Combining folk, bluegrass and country, The Winches take us on a trip through South East London.

The collective combine folk, bluegrass and country elements to tell a compelling story of catharsis and reflection on ‘Kitchen Sink’.

Photo: Reuben Davies Lindley | Words: Joshua Tubb

On their new single ‘Kitchen Sink’, South London collective The Winches establish an idiosyncratic evolution of folk, bluegrass and country elements to create a tune with danceable propulsion and tight lyricism. Its earthy arrangement and breezy rhythm suits the turn of the clocks and the fickle weather that has accompanied it. The song tells a story of an older woman reflecting on her past relationships and accepting lost time. She overcomes a difficult situation with a handsome but arrogant man, and although the song has a mournful tone, it is also celebratory. The music’s jangly, fluttery nature echoes the situation described, with flutes, banjos, fiddles, and drums swirling in a folky timelessness.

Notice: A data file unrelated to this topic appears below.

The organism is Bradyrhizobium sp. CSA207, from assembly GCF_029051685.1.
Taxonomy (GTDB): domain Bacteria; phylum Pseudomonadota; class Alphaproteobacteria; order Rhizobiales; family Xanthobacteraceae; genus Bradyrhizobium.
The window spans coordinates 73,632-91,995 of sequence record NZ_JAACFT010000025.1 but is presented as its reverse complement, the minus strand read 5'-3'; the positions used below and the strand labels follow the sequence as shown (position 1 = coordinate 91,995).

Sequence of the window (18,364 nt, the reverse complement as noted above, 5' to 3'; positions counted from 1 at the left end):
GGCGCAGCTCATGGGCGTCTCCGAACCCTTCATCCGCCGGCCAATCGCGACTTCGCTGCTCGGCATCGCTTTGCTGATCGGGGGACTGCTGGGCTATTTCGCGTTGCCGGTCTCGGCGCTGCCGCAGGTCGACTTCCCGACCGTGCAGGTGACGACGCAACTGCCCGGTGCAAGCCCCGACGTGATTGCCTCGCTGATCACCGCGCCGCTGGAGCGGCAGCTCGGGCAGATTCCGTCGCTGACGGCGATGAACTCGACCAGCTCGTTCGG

The Winches is driven by vocalists Maisy Banks and Oli Fox, with the rest of the band’s lineup regularly rotating among as featuring a pool of talented musicians from South East London. In addition to Banks and Fox, ‘Kitchen Sink’ also features Sam Abbo on guitar, Oscar Mortensen Cave on violin, Kate Burling on flute, Milo Mckinnon on piano, and Ollie Noble on drums. The chemistry among the band members is evident, and they all contribute to the song’s infectious energy. So sit back and relax – but not too much – while The Winches take you on a musical journey.